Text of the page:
- The next betting round begins. The player to act first in this betting round is determined according to the value of their two face-up cards. For example, a player with a pair would act first if all other players don’t have pairs. If no players have pairs, the player with the highest door card would act first.
- Each player receives another face-up card.
- Another betting round ensues, which again begins with the player that has the best face-up cards. Triple Aces would be the best possible hand here.
- Each player receives a fourth face-up card.
- A betting round begins, starting with the player that has the best four-card hand.
- Each player receives a final, 7th card. These cards are placed facedown on the table.
- The final betting round begins with the player that started the previous betting round.
After the last betting round in 7 Card Stud Poker, the showdown begins. Each player must assemble the best five-card poker hand they can. As such, two cards from each hand will be dead. The player with the best hand wins the whole pot.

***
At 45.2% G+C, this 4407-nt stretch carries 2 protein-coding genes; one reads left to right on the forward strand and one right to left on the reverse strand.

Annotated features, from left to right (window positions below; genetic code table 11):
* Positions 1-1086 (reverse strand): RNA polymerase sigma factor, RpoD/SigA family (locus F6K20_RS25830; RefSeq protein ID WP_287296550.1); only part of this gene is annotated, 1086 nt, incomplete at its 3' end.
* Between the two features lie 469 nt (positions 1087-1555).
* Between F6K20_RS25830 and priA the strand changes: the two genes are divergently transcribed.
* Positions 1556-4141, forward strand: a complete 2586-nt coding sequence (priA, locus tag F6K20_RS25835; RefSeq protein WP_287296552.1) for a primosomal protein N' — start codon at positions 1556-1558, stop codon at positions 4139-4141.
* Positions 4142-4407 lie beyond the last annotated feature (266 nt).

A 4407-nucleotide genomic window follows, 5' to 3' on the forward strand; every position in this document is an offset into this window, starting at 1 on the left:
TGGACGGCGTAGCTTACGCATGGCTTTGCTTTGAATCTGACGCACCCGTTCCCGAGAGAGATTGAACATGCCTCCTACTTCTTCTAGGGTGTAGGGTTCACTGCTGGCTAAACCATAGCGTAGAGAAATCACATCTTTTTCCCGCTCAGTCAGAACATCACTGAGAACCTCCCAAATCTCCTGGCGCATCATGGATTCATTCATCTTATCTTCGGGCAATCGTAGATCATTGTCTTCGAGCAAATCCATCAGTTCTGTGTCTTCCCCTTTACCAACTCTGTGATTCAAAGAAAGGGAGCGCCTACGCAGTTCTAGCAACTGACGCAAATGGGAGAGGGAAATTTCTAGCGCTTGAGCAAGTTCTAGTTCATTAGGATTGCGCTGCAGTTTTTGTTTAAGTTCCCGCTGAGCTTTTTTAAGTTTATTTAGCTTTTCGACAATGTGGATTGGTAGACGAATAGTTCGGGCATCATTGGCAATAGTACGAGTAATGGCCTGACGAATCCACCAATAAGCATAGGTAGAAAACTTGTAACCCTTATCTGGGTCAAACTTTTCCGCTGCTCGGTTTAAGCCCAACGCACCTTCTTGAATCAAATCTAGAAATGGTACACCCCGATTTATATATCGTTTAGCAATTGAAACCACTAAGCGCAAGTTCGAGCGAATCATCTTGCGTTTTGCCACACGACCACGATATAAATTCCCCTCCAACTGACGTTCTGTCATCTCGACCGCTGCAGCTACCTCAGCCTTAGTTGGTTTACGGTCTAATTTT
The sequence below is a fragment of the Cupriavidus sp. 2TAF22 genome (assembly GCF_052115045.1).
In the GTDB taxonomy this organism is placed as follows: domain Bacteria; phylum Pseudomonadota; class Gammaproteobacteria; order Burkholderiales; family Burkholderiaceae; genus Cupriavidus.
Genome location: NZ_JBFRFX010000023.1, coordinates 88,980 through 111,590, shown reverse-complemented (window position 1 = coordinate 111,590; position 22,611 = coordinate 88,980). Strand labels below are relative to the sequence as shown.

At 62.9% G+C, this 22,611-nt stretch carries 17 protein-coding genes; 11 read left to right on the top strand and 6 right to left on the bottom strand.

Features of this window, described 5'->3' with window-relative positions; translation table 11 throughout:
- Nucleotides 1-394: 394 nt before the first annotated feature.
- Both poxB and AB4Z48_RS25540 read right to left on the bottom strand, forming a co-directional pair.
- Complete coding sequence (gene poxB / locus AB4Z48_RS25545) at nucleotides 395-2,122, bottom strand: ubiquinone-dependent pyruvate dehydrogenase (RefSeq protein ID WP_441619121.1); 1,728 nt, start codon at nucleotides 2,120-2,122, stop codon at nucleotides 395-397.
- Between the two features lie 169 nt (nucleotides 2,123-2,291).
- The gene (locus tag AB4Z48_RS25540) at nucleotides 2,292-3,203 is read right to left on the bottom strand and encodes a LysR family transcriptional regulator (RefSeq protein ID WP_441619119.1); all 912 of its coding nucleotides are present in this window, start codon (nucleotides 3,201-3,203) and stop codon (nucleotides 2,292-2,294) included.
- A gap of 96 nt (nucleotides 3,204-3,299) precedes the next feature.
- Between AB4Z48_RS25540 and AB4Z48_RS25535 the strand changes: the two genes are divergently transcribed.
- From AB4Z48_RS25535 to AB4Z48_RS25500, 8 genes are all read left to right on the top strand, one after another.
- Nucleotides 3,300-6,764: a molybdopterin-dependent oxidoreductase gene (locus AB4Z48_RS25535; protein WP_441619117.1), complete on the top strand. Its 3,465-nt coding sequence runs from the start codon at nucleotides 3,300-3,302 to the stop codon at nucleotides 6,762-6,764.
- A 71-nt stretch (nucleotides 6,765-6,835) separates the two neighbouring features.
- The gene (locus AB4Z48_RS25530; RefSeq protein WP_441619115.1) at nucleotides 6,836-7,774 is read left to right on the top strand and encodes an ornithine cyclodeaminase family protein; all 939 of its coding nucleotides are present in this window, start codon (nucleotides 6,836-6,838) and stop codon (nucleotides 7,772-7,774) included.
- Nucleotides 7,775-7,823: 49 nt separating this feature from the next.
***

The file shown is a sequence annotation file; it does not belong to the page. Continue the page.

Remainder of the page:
7 Card Stud Rules
Stud can be played with three different betting structures: Fixed Limit, Spread Limit, and Pot Limit. Pot Limit games are quite rare, due to the tendency towards enormous pots that can end a game in only a few hands.
In a Fixed Limit Stud game, the betting limits are predetermined. In a $5 / $10 game, for example, the big bet is $10 and the small bet is $5. Raising and betting is done in increments of the small bet in the first two betting rounds and increments of the big bet in the last three betting rounds. No more than three or four raises can be done in one betting round, depending on where you play.
Spread Limit betting is usually only used in Stud poker. In a Spread Limit Stud game, the betting limits are determined according to a specific spread, such as $2 to $10. Players can bet any amount in this range.
As in other forms of poker betting, players can make several betting decisions during the game including fold, call, raise, check and bet.